For one client, we saw their satisfaction increase by 7% (80% up to 87%) for fieldwork during lockdown. We know that they carried out an extensive communication and outreach programme, boosting satisfaction substantially.

Across the sector, we’ve witnessed providers proactively counteracting any disruption to service with well implemented communication and plans. A review of digital communications implemented by housing providers revealed some interesting patterns. For those who are not utilising these sources effectively we saw some linkage with less positive customer satisfaction (but it’s fair to say that this is the minority and most providers are doing a good job on this front).

When we look at customer comments, the issues people raise are still dominated by repairs. So this common source of frustration remained consistent, but seemed to have less impact on overall satisfaction as customers were reassured by providers that they were doing their best given the circumstances.

Identifying vulnerable customers

Our work with housing providers customers has revealed that there will be some challenges ahead in terms of identifying and meeting the needs of more vulnerable groups.

We asked over 6,000 of our client’s customers about their current situation and almost a third were isolating alone. One in six residents are living on reduced pay and around one in ten are concerned about having enough food or their ability to pay for rent and utilities.

The results highlighted that older customers are less likely to have been negatively impacted in terms of their financial, mental and physical well-being. This may well be softened by support and assistance that they have received during lockdown. But for other customers, in particular 35-64 year olds, data supported that they were more likely to be feeling the negative effects on their overall well-being.

As a sector there needs to be a re-evaluation of support services to make sure there is alignment with the evolving needs of the groups that are feeling the effects on their well-being more significantly. As some of these customer groups are less likely to have received targeted support before, there needs to be careful consideration in terms of what support is provided, promoted, and how this support is made accessible.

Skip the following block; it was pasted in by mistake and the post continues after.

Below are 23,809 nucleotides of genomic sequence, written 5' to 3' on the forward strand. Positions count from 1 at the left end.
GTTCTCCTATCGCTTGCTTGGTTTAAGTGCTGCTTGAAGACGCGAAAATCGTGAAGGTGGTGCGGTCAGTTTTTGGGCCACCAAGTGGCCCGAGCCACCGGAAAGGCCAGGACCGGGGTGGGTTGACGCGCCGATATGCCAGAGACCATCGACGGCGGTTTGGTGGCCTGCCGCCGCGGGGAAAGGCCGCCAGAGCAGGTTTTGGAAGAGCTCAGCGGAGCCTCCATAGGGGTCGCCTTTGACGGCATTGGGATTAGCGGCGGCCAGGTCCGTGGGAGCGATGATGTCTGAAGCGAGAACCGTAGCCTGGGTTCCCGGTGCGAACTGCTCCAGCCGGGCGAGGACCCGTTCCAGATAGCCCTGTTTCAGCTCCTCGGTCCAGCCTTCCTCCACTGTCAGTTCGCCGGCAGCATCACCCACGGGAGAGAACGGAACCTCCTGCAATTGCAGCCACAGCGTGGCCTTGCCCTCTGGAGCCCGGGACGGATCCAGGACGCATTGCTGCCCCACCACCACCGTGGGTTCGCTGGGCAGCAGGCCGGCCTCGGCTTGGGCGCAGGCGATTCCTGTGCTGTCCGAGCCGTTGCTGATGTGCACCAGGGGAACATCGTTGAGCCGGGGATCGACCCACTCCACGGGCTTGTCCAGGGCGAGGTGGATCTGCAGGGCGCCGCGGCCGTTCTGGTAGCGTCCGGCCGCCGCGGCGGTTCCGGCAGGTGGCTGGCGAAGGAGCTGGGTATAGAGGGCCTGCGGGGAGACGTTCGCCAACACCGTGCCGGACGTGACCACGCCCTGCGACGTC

Dialogue makes the difference

Early warning signs revealed that goodwill is wearing thin with satisfaction levels starting to decline. Perhaps as customers are expecting things to start returning to business as usual, they are becoming harsher critics again.

Our conversations with housing providers’ customers shows that open and honest dialogue really does make a difference. Providers need to engage with customers to talk about how they are re-shaping services in light of the pandemic. Even if this is work in progress, customers will feel reassured knowing that you are working on it and keeping them informed.

What’s important to note also, is this desire for providers to have more honest and open conversations isn’t unique to Covid-19, it is something that customers would like to experience more of as the norm.

Tools you need to improve your customer experiences

If you’d like further information about improving customer experiences through strategies and experience management, stay tuned for our upcoming Customer Experience Strategy blog series, co-authored with CX experts and housing providers. To receive this content as each article gets published subscribe to the housing blog here.